Will Kay: Tilda Swinton is a Captivating “Orlando”

Posted on April 25, 2013


Orlando (1992) is a mesmerisingly beautiful film. Based on Virginia Woolf’s novel of the same name, the story follows the life of Orlando over 400 years, two continents and two genders. While the story isn’t particularly well told, the themes and ideas of the story are successfully imparted. What really makes this film worth watching is the combination of Tilda Swinton’s androgynous beauty (who plays the title character, Orlando), stunning photography, brilliant period costuming and great sets and locations.

Androgyne, Tilda Swinton, portraying Orlando.

Androgyne, Tilda Swinton, portraying Orlando.

The movie begins with Orlando as a young nobleman in Elizabethan times. In fact, Orlando is a lover of Elizabeth I. After her death, Orlando has his heart broken by Sasha, a Russian princess. After a brief dalliance with poetry, we see Orlando travel, as an ambassador, to the far east. Where after failing to take part in a war, Orlando turns into a woman; Orlando is the same person in every way other than a bodily transformation into a woman. She returns to England, where she launches herself into the society of poets. At this time (the eighteenth century) because of her sex she can’t own property, a solution would be to marry (there is an offer by an archduke, which is declined). From the mist (literally) arrives a dashing lover, Shelmerdine (Billy Zane), who she decides not to marry, although, she has fallen pregnant. She gives birth to a daughter and publishes a memoir. Throughout the whole movie, over the hundreds of years, Orlando remains physically the same age.

The way the story is told makes it quite difficult to follow and leaves a lot of setting in terms of time indefinite and unexplained. Catapulting through the centuries obscures some aspects of the story that rely on time-sensitive social mores.  The poor sound mixing means that much of the dialogue that I assume drives the emotion and themes of the film is lost. Though, one theme and the most important theme the mutability of gender is explored successfully. The consistency in the character of Orlando throughout the sex swap and the believability through both sexes implies that the differences between sexes aren’t biological, but they are ascribed by society.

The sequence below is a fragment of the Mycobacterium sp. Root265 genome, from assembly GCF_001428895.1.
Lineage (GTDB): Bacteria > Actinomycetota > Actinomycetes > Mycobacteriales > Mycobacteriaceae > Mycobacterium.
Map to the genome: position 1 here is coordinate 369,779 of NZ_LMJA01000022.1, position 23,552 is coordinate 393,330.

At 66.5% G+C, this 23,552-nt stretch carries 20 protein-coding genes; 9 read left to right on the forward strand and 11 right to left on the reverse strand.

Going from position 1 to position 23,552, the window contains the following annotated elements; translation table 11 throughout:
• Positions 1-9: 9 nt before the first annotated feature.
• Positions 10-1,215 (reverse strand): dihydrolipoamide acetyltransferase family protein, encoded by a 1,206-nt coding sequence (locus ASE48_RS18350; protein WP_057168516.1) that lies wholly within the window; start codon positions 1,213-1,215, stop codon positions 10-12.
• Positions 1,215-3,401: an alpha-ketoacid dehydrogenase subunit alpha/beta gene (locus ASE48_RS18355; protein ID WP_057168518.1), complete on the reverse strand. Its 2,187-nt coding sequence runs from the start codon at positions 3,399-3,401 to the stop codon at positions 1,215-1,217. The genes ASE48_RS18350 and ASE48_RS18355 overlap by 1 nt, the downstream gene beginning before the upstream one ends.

Swinton breaking the fourth wall.

Tilda Swinton plays Orlando with an arresting intensity and is perfectly suited to the role. These characteristics of Tilda Swinton’s performance are rendered wonderfully by frequent extreme close-ups, where Swinton breaks the fourth-wall staring directly into the camera. Another great performance is that of Billy Zane as Shelmerdine. He almost manages to match Tilda Swinton’s intensity in terms of seduction.

The setting in the East was realised in Uzbekistan in a pristine historical site. This is an example of the perfectly selected locations and production aspect of the film. Not only were the locations perfect, the costuming was historically varied yet stylistically similar rendering a continuity throughout the centuries that the film passes through. All of the visual aspects of the film were triumphant and breathtaking.

Orlando in the East.

Overall the film reminds me of another period film Sofia Coppola’s Marie Antoinette which was amazing visually but failed to take advantage of great source material. Much the same can be said of Orlando, it is a must-see film because it is so beautiful, not because the story is well told.

Will Kay is You’re Dripping Egg’s co-creator. His column, Nothing Unnecessary bar the Unnecessary, in which he looks a little to hard at things that just don’t matter, is released every second Wednesday. 

Do you see sex as mutable? Voice your concerns/support in the comments.